Biden, he said, “has a very considerable grasp of what a realistic future holds.” He paused. “It is not rose colored.”

    And while 2009 shows that spending unprecedented amounts of money alone doesn’t necessarily make a presidency transformational, the pandemic and the economic collapse it has produced have expanded Biden’s sense of not just how much relief will be required but what will be possible to accomplish as part of that recovery. Presidential campaigns typically produce many more policy proposals than they ever expect they’ll have the political capital to execute — that’s why the more pressing question is often not what a candidate wishes but what he or she will prioritize in the window of opportunity that usually slams permanently shut in the first midterm elections. Trump accomplished one big-ticket priority: tax cuts. Obama managed two: the stimulus, with a filibusterproof 60-vote Senate majority, and, barely, Obama-care. While it’s impossible to tell where the country is headed, Biden’s camp is in the disorienting position of scaling up its laundry list of proposals to match the ambition, and the political appetite, he thinks the American people — desperate for relief — will have in January.

    And he’s been bracing to face a stubborn Congress that may feel it has already done enough. Biden has long touted his ability to work with Republicans, frequently to the exasperation of younger Democrats who see the last decade-plus as a tale of nonstop GOP obstruction. He’s still talking with allies about how to win Republicans over on emergency economic and public-health legislation. “He does have to be closely attentive to: How can we put together a bipartisan coalition to work toward recovery?” said Delaware senator Chris Coons, a close Biden ally. But based on his experience in 2009, Coons said, “he is concerned about the willingness of Republicans to work in a bipartisan way to power the public out of this.”

    Recently, friends have noticed that Biden is talking less about this and more about policies that Mitch McConnell’s Senate GOP would be unlikely to go for no matter what — like new environmental investments and oversight. The crisis, Biden believes, has expanded “the state of what is possible, now that the American people have seen both the role of government and the role of frontline workers,” said Sullivan. “He believes he has a more compelling case to make that this is the agenda that needs to get passed.”

    Biden hasn’t suddenly abandoned his traditionalist view of the Senate’s role or the filibuster and doesn’t yet seem to have an obviously persuasive answer about how to pass legislation on the scale he believes is necessary given the effective veto power McConnell is likely to hold because of it. But while conventional wisdom holds that spectacular achievements require a politics of spectacle, a different dynamic may well apply in a crisis. In 2009, far more green investment was included in the stimulus than Republicans would have found acceptable in a stand-alone climate bill, and Democrats have managed to so significantly expand unemployment insurance that, in most states, many workers on unemployment are eligible to receive more money than they made when working — mostly because, in both cases, nobody was paying such close attention to details, focusing instead on the top-line spending numbers they hoped to deliver.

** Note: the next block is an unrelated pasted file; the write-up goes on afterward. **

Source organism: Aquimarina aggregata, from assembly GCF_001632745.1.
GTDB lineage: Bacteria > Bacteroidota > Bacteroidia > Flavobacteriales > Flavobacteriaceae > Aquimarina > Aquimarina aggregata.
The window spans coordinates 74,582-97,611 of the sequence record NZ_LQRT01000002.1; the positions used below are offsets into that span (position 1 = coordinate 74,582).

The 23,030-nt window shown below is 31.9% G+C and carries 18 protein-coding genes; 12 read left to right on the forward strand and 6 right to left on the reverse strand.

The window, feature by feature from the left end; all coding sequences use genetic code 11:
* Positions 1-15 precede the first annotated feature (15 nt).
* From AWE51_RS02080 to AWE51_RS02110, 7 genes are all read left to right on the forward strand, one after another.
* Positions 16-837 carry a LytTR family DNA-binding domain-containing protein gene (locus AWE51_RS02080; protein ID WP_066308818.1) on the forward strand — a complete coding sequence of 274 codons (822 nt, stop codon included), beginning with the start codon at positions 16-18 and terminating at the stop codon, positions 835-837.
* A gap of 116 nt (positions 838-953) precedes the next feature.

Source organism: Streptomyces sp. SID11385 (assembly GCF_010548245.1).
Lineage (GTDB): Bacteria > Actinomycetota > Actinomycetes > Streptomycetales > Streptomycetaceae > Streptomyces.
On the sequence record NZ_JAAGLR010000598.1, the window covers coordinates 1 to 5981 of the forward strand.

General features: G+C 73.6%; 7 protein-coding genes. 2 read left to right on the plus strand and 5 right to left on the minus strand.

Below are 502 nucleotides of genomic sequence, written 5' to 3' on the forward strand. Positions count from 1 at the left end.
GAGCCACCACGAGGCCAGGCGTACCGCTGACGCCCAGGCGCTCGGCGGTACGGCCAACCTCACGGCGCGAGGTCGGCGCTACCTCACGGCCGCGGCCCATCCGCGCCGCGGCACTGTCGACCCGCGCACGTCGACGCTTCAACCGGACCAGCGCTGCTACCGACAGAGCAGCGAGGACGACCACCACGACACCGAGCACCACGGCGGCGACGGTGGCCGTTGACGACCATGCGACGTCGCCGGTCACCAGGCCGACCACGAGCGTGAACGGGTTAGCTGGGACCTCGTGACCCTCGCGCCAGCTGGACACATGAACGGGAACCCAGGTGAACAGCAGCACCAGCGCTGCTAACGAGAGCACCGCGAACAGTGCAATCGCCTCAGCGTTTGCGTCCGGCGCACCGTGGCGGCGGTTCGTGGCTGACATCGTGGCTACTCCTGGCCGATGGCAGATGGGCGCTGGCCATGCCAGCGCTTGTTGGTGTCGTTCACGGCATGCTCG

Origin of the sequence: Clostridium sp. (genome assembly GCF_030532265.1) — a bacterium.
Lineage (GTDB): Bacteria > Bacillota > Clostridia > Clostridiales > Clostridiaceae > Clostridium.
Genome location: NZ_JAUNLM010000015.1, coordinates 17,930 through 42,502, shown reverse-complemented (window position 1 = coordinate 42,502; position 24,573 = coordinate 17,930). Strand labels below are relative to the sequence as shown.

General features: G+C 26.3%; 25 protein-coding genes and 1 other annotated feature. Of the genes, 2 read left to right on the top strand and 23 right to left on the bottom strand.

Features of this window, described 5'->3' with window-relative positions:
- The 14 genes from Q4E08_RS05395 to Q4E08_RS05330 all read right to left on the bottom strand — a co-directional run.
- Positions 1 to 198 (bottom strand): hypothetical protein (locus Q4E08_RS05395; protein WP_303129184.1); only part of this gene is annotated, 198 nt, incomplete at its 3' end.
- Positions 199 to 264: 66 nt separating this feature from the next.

This isn’t the confrontational politics preferred by party activists, but it may not be as dead in the water as they assume, either.

    I'm still terribly skeptical it can happen again and it feels like the CARES act was the end of it but at least I can trust it has happened before.

    7 votes
  4. [2]
    envy
    Link
    Great article. Assuming Democrats get 50-60 seats in the senate... does anyone know where the senate will land in terms of the filibuster in regards to Bidens ability to pass new laws? Can most of...

    Great article.

    Assuming Democrats get 50-60 seats in the senate... does anyone know where the senate will land in terms of the filibuster in regards to Bidens ability to pass new laws?

    Can most of these laws be passed via reconciliation, or will some of these laws require 60 senate votes?

    3 votes
    1. dubteedub
      Link Parent
      Here is the relevant bit from the article on that. It boils down to being virtually impossible the Dems win the Senate in 2020 and so they will likely be required to do some compromising unless...

      Here is the relevant bit from the article on that. It boils down to being virtually impossible the Dems win the Senate in 2020 and so they will likely be required to do some compromising unless Biden decides to change his mind on abandoning the filibuster.

      Biden hasn’t suddenly abandoned his traditionalist view of the Senate’s role or the filibuster and doesn’t yet seem to have an obviously persuasive answer about how to pass legislation on the scale he believes is necessary given the effective veto power McConnell is likely to hold because of it. But while conventional wisdom holds that spectacular achievements require a politics of spectacle, a different dynamic may well apply in a crisis. In 2009, far more green investment was included in the stimulus than Republicans would have found acceptable in a stand-alone climate bill, and Democrats have managed to so significantly expand unemployment insurance that, in most states, many workers on unemployment are eligible to receive more money than they made when working — mostly because, in both cases, nobody was paying such close attention to details, focusing instead on the top-line spending numbers they hoped to deliver.